by Howard Whitehouse (Illus. by Bill Slavin)
First sentence: “The July snow was blowing sideways across the frozen plain toward the village.”
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Review copy sent to me by the author
Because I am not a 10-year-old boy, nor have I ever had a 10-year-old boy (or am likely to), I have completely missed out on the whole sub-genre of 10-year-old-boy books. You know them: Captain Underpants and the like. As a result, I’m not that versed in the world of fart and poop jokes. (Probably a good thing…) This book falls into that category (though it’s pretty light on the fart and poop jokes), and much to my surprise (or not, since I’ve loved other books by Howard Whitehouse) I thoroughly enjoyed it.
We follow the (mis)adventures of one Bogbrush (the Barbarian), who’s off to become a Hero. After a quick stop at the Temple of the Great Belch in order to become a Certified Barbarian, he sets off in search of a Quest. He bumps into Diphtheria and Sneaky, who are off to see if they can remove the Great Axe from the Stone and become the true king of Scrofula. Sounds like an adventure Bogbrush — who’s not too bright — can handle. Of course, they will run into a few other obstacles before they get to the Big City, and while things don’t really turn out happily-ever-after, they don’t turn out too badly either.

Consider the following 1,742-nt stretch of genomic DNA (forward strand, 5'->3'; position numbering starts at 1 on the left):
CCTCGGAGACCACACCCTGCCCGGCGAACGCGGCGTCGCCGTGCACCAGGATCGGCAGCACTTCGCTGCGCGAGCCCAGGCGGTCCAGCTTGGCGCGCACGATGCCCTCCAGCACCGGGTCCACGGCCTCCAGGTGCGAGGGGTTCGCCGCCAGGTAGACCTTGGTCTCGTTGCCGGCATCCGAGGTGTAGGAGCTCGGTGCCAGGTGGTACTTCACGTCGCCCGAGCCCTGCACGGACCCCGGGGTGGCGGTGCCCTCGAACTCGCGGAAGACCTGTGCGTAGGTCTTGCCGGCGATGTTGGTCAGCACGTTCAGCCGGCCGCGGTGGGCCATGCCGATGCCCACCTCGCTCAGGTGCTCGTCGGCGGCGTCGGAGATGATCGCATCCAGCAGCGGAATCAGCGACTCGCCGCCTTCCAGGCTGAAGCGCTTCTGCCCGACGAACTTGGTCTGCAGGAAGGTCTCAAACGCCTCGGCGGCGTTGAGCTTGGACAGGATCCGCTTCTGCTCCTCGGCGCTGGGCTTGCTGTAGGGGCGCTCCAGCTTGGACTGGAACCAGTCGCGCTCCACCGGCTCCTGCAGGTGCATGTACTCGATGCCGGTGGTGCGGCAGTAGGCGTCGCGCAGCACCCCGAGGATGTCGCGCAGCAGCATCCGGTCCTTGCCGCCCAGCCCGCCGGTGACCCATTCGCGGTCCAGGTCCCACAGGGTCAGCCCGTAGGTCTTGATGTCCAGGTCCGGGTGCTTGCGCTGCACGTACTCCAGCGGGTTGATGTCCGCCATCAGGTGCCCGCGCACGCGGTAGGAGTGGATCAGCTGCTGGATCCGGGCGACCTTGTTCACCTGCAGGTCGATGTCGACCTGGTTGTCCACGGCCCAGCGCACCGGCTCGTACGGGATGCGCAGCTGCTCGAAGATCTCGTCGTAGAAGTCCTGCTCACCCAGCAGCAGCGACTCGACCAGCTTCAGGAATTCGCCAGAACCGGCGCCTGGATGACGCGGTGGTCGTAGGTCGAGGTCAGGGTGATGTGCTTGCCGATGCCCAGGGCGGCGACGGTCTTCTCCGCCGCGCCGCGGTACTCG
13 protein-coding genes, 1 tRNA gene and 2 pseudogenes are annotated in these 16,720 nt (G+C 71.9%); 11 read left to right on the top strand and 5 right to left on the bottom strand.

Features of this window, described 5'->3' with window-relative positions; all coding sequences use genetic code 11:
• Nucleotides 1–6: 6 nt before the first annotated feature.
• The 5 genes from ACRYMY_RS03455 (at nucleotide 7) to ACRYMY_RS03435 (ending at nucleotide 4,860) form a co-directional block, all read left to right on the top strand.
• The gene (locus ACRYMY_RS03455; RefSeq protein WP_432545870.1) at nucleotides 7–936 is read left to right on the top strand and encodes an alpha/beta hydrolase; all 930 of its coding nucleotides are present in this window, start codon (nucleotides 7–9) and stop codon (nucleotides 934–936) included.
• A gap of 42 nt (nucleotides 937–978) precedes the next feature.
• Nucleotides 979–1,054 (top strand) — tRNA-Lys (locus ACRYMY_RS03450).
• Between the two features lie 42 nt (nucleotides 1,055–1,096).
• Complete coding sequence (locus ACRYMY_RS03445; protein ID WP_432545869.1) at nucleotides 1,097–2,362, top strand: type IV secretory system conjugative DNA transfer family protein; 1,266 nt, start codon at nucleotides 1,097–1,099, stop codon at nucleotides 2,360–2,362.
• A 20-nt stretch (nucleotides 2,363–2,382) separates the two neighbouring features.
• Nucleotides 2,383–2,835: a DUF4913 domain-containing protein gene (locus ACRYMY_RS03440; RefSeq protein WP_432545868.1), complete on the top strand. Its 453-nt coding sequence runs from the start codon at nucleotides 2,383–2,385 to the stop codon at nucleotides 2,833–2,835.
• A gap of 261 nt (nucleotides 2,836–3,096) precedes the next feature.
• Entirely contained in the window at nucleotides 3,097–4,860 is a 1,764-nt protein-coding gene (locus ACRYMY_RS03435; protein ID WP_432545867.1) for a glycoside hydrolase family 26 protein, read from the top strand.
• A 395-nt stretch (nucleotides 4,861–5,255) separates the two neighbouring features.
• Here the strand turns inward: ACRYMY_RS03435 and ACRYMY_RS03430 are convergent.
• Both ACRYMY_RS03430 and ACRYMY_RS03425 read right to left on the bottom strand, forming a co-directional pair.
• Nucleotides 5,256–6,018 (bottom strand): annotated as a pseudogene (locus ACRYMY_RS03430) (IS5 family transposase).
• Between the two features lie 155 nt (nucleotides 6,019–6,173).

But, obviously, this book isn’t about the plot. It’s about the gags, the gimmicks, and Whitehouse (with able — and ample — assistance from Slavin’s illustrations) gives us that in abundance. My personal favorite was the parenthetical comments under the chapter headings; the author uses hands and toes to count up from one to twenty (well, chapter 9 reads, “This would be both hands raised if I had lost a finger like Uncle Bob who had that unfortunate accident with the bacon slicer.”); after twenty they become insanely hilarious, counting all over the map (21 gets used a few times, an Chapter 9 makes a reappearance). I found myself looking forward to a new chapter, just so I could see what was going to happen next in the parenthetical comments.
Additionally, the author gives us an “education”, with sidebars in every chapter explaining definitions of words and customs, as well as general “things to know”. And, since this is a humor book, they are (of course) only mostly serious.
Word of the Day: invoke — to call upon a god, as in “O great God of Homework, make that which I did on the bus this morning suffice for a passing grade.”
Vocabulary to Learn: Brigands, outlaws, footpads, and bandits are the same thing — groups of unpleasant criminals who hide in the wilds and jump out on honest passersby. And not just to say “Boo!” either.
It’s not deep, it’s not even a particularly compelling story, and it kind of just runs out of steam at the end. But it’s 10-year-old boy funny, and that’s really all that matters.